Eastern Football Conference (1960–1980)
The IRFU changed its name to the "Eastern Football Conference" in 1960. In 1961, the EFC agreed to a partial interlocking schedule with what was known by then as the Western Football Conference. Although the EFC was part of the CFL, its merger with the WFC was only a partial merger for the next two decades. During this time, the conferences maintained considerable autonomy, much like Major League Baseball's two leagues operated during the 20th century. For example, the East had a different playoff format until 1973 and a shorter schedule until 1974. During this time, attendances increased substantially for most clubs and television revenue gained prominence and importance. By the 1980s, however,rising player salaries had caused considerable financial losses for some teams. In an effort to bolster the league's stability, the CFL decided to proceed with a complete merger of the two regional conferences.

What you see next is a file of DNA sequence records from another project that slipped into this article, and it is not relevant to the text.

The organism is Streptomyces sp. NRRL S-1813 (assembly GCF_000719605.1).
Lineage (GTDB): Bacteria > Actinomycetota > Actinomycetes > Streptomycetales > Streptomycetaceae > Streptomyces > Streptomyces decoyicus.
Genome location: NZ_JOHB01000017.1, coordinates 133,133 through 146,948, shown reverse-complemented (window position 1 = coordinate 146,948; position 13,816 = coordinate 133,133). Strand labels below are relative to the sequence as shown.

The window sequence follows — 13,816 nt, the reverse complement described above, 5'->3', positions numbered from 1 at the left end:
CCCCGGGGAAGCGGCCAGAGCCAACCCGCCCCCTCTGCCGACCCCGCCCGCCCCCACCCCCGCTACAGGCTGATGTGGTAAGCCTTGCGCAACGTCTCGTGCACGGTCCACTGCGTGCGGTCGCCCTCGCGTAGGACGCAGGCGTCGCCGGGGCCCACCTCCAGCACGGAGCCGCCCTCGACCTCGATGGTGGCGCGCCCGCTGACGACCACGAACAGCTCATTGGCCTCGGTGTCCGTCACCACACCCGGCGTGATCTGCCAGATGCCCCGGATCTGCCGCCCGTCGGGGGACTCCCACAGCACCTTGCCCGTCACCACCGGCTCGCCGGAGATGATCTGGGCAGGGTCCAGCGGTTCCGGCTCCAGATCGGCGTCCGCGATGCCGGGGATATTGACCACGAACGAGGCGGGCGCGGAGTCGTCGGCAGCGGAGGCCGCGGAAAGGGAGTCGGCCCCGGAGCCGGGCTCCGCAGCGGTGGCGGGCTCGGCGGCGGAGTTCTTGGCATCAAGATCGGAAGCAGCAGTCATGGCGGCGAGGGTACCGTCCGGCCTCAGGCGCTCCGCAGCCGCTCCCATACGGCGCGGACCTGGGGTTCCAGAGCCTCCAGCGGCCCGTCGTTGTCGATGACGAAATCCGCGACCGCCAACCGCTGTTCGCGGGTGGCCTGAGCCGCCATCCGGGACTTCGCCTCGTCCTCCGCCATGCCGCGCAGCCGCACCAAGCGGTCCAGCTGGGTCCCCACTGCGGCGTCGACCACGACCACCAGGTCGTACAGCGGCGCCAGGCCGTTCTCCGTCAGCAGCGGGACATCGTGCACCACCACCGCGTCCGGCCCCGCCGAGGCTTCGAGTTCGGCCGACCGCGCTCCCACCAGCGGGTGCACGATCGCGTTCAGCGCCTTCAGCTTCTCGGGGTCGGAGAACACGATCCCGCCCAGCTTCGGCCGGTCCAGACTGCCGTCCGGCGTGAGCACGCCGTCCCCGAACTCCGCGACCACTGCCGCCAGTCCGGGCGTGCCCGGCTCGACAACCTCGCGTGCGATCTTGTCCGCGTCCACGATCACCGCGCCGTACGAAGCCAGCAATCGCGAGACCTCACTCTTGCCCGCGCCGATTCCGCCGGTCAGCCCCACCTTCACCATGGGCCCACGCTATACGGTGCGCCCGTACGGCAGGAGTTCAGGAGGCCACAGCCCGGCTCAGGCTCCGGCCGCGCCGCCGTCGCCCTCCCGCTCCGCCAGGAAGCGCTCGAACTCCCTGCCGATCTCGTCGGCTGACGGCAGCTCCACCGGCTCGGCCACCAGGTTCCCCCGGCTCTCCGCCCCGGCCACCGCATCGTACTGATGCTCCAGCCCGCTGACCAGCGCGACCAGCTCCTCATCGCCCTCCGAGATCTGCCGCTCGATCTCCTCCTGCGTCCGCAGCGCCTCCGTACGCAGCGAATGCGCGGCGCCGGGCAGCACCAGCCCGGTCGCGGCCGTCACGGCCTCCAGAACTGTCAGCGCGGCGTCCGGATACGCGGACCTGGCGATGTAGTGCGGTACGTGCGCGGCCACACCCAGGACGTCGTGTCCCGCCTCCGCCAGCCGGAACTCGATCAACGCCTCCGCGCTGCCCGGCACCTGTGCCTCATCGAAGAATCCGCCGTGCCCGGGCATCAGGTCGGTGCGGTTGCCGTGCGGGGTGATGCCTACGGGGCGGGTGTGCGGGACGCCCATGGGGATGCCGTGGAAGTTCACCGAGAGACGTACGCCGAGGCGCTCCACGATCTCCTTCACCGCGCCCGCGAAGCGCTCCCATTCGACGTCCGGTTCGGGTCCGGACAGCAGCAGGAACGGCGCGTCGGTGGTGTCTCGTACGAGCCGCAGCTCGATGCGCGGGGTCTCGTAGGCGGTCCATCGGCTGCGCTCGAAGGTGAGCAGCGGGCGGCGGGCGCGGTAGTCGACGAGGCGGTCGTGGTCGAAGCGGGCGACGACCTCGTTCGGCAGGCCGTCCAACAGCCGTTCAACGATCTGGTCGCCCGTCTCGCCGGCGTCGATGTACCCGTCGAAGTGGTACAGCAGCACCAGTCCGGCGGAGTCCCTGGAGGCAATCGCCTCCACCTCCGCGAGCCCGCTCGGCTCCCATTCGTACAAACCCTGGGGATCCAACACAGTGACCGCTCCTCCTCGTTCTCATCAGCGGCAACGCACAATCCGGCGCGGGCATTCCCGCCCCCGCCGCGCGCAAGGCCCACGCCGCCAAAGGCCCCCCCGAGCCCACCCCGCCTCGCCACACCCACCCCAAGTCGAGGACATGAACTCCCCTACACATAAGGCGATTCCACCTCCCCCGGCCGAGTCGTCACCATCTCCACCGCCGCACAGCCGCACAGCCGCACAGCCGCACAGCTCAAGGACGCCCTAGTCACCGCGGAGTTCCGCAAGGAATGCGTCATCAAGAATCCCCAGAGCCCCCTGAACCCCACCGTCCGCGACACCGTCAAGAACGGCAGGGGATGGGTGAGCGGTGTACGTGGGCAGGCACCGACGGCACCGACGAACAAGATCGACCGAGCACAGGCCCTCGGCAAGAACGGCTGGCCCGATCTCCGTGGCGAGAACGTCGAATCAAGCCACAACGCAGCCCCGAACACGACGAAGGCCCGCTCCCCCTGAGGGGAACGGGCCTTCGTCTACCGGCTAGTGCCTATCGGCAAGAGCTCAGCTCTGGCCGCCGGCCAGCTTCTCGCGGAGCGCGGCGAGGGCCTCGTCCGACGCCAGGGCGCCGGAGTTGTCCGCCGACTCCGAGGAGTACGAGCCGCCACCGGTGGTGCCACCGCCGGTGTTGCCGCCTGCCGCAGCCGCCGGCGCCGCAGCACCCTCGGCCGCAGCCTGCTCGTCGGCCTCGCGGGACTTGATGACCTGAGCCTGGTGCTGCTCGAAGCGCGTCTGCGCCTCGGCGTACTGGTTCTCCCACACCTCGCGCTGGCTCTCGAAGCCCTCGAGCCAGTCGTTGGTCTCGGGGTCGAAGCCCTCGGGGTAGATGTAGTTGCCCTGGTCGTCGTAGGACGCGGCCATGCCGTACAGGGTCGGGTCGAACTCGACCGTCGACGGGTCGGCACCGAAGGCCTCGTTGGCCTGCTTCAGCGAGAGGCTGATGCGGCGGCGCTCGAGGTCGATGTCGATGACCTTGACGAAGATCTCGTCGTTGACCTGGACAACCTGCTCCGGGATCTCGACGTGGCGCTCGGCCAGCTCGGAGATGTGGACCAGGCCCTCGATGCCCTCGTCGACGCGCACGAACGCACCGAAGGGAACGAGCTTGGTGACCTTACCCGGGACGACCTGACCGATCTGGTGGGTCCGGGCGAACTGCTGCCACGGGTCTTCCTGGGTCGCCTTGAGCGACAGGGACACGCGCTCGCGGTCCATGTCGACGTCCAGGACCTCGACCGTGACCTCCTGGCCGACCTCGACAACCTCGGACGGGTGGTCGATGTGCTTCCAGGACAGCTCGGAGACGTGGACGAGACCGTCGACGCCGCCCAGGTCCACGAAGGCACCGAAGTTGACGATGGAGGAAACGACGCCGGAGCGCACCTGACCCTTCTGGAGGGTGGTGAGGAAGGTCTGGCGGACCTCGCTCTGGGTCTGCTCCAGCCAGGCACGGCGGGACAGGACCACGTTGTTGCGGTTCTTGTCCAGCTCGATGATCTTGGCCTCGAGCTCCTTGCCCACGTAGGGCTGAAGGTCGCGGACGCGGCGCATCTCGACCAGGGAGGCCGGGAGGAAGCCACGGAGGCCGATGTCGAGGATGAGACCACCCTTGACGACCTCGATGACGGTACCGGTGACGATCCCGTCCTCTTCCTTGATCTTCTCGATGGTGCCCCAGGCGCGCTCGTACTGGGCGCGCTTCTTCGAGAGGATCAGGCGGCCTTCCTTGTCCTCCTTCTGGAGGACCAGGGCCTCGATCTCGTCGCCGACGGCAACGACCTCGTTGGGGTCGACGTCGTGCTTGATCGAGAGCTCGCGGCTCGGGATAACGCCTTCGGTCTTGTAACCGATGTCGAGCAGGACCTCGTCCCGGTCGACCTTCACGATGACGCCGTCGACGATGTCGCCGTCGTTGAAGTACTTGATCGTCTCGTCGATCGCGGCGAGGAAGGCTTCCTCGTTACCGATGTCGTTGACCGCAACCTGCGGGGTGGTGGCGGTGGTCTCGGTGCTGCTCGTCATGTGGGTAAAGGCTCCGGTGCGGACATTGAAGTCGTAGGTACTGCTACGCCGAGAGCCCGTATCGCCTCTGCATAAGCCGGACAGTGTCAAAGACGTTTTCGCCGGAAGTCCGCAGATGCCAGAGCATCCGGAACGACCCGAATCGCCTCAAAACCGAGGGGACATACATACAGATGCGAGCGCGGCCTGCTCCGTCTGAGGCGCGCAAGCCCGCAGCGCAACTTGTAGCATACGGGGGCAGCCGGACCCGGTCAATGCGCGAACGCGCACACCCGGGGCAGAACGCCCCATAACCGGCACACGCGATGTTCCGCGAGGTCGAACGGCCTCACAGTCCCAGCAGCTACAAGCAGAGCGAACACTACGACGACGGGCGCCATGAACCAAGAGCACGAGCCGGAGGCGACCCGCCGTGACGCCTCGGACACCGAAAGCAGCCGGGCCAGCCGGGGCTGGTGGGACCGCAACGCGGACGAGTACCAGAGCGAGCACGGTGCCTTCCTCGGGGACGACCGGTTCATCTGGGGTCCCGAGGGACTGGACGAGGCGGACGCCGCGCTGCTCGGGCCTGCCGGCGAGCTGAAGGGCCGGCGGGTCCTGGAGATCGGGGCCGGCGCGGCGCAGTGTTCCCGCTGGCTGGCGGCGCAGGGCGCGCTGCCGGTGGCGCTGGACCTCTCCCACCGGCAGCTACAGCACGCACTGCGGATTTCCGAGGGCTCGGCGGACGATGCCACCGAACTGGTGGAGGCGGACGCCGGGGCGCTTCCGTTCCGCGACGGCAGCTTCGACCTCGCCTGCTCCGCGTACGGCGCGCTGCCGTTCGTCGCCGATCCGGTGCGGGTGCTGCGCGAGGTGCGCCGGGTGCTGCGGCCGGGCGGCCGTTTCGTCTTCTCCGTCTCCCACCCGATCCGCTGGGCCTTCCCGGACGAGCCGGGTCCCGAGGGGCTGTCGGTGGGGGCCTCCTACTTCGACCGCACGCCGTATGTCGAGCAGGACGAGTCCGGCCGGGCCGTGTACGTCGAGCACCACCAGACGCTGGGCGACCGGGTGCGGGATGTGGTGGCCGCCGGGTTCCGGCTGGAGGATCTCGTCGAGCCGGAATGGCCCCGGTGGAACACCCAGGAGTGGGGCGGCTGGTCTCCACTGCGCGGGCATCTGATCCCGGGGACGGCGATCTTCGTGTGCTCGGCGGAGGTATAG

East Division (1980–1994, 1996–present)
In 1980, the CFL's two conferences agreed to a full merger and a full interlocking schedule. Although the EFC has carried on since that time as the CFL's East Division, full authority is now vested within the CFL. The decision to create a full interlocking schedule meant that the teams were playing fewer divisional games, consequently the league decided to add two extra divisional games per team, thus extending the schedule to 18 games per team starting in 1986.
The East Division has undergone major changes since the dissolution of the EFC. Following the 1981 season the Montreal Alouettes folded. They were refounded in time for the 1982 season as the Montreal Concordes. The new owners restored the Alouettes name in 1985, but this franchise folded in 1987. Consequently, the Winnipeg Blue Bombers, the easternmost team in the West Division, were transferred to the East Division to keep the divisions equal in size. This led to the first "all-Western" Grey Cup in 1988 when the Blue Bombers won the East Division championship for the first time.